Sunday morning finds me at Little Flock Baptist Church where my Sweet William and I are members. I love the worship, Pastor Rodney’s sermons, our Sunday School class, and getting to see so many precious Christian brothers and sister.
This Sunday, however, I went to first service at 9 am, then slipped out to visit Shepherdsville First Baptist Church, where my son and his family are attending and serving. Travis plays percussion, and my two granddaughters, Elyse and Celeste, occasionally sing with the praise team.
Elyse, the elder granddaughter, was going to play the keyboard for the worship songs, then sing a solo for the first time. I did not want to miss it. She was delighted to see that I had come to hear and support her efforts. The day before, I told Elyse that I was her age, 13-years old, when I began to play regularly in our small church. It was that experience as a young girl that set the course of a life of music ministry for me.
When it was time for the special song, Worship Minister, Sheila Lamonte, went to the keyboard, and Elyse stood close by at the microphone. After a melodious introduction, Elyse began to sing My Everything. If you will bear with this Grandmother and give me bragging rights for a moment, I will tell you it was beautiful! Her voice was true and clear. She sang with confidence and feeling. I was moved to tears.
Do you know the feeling of being part of an experience while your mind goes to another time and place? That happened during Elyse’s song. I thought of my mother who died in 1983. She had an astounding alto voice that bellowed and lifted the rafters. She was anointed to sing, and hearts were touched when she did.
I’m not one who speaks to the dead or goes to the cemetery to talk to those who have gone on. They aren’t there anyway. But this morning in the pew at First Baptist, I spoke silently to my mother. You see, I believe the saints in Heaven, that great cloud of witnesses, are aware of some things on earth, especially those involving their families. So my mind said, “Mother, do you hear your great-granddaughter? This is your legacy.”
Legacy. It is what we leave behind when life is all said and done.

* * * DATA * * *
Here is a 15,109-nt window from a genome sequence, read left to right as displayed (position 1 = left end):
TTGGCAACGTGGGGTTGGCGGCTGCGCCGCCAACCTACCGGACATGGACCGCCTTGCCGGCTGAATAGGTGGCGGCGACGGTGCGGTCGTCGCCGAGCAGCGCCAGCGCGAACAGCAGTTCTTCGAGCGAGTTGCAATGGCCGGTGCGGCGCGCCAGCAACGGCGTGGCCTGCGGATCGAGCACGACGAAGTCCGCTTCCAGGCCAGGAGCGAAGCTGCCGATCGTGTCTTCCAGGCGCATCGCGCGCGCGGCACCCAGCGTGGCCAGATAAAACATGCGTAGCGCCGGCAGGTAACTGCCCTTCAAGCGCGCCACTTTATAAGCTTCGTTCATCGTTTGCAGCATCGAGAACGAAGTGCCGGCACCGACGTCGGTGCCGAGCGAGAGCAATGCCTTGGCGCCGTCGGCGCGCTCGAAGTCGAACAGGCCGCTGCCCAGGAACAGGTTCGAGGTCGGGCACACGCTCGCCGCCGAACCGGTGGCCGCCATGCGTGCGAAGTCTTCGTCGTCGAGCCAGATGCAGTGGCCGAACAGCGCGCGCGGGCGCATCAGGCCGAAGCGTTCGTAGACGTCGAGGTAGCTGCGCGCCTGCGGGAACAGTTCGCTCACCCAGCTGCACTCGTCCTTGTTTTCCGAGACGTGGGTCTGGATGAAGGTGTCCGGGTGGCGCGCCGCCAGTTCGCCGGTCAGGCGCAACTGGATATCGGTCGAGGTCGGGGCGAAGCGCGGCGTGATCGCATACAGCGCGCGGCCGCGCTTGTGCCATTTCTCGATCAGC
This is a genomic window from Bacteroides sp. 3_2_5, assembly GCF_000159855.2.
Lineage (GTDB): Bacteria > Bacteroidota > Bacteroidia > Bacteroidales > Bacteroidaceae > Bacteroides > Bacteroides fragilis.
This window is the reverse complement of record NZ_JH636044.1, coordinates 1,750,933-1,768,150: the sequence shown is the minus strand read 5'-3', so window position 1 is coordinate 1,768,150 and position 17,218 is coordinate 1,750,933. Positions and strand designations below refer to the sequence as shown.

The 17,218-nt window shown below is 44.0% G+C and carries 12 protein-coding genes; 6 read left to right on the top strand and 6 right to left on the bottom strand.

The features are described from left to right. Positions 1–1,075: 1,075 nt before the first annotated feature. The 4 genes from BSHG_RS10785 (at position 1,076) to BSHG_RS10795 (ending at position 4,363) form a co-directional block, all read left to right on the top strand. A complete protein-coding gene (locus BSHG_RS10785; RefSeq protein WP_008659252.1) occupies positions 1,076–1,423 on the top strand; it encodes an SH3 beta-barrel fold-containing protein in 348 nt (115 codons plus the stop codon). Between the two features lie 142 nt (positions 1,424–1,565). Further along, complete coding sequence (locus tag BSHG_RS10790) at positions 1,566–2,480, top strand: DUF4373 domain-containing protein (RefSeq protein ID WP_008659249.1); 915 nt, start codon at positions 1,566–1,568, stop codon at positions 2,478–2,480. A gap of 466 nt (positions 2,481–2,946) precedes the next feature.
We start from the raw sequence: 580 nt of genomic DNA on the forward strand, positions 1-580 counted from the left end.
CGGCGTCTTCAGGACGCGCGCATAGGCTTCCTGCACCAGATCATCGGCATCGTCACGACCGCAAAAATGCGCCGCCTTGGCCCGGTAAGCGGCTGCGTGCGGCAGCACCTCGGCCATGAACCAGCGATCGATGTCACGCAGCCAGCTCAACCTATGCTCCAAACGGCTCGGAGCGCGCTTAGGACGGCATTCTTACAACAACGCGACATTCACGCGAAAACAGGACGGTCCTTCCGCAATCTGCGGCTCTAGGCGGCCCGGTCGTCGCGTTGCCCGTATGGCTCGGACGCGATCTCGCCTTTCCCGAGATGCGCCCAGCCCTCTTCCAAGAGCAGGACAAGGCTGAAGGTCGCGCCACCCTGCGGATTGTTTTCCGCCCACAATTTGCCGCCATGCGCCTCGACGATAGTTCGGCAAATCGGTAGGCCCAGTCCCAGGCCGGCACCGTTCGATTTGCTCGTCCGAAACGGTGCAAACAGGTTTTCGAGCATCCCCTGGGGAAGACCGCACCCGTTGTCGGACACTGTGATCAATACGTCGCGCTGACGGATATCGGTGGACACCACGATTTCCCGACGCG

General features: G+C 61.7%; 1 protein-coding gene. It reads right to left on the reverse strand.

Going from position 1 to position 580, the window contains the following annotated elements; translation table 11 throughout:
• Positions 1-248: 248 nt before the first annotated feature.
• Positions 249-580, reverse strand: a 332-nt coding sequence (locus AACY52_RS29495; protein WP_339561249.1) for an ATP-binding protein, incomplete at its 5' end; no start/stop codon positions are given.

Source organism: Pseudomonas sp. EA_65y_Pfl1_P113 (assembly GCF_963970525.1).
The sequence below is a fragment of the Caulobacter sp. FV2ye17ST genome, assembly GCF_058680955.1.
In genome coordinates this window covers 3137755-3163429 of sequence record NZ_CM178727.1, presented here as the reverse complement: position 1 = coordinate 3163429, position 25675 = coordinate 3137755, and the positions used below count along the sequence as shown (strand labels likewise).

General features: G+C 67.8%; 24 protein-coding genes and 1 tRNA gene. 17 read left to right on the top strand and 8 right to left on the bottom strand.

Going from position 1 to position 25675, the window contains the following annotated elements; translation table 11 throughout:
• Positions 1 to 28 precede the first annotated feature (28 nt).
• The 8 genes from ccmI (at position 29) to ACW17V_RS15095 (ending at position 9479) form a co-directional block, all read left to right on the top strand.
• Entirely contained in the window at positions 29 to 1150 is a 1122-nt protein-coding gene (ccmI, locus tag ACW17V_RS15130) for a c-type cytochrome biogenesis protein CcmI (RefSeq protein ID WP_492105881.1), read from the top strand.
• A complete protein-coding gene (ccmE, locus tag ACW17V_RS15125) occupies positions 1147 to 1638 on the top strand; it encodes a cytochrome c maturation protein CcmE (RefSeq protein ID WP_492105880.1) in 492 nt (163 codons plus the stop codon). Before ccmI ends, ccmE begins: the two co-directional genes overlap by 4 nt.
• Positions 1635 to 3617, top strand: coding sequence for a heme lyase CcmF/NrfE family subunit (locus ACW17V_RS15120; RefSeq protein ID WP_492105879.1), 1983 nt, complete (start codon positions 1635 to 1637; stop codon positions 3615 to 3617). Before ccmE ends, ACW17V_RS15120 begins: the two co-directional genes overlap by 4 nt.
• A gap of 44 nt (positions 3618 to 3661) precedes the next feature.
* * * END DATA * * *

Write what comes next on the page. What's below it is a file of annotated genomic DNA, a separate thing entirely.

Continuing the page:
My mother blessed others with her gift of music. She traveled to little country churches to sing, and she faithfully served her own church for years.
Mother wanted music to be part of my life. She was determined I would have piano lessons and made me (yes, she made me) practice. She encouraged me to play for others though I was a shy, backward child.
It was only natural that I took that same path with Travis. He took piano lessons which turned him toward a snare drum in fifth-grade band. It eventually led to his high school’s marching band and the amazing percussionist he is today.
The beauty of my legacy is not just God’s gift of music to my family but that by His mercy we have come under the shadow and refuge of the Almighty, the saving grace of a Savior, the Lord Jesus Christ.
The legacy goes on. Gifts from God are honed into skills that are then used to worship the Giver of all good and perfect gifts.
The Lord has given us great and precious promises. His Word is filled with them. One of my promises is in Isaiah 44:3b and 4. I believe it and trust God will fulfill it in my family.
. . . I will pour out my Spirit on your offspring, and my blessing on your descendants. They will spring up like grass in a meadow, like poplar trees by flowing streams.
Legacy can be a beautiful thing. No matter your background or heritage, a new legacy begins with one individual who choses to follow Jesus and surrenders his life to the glory to God.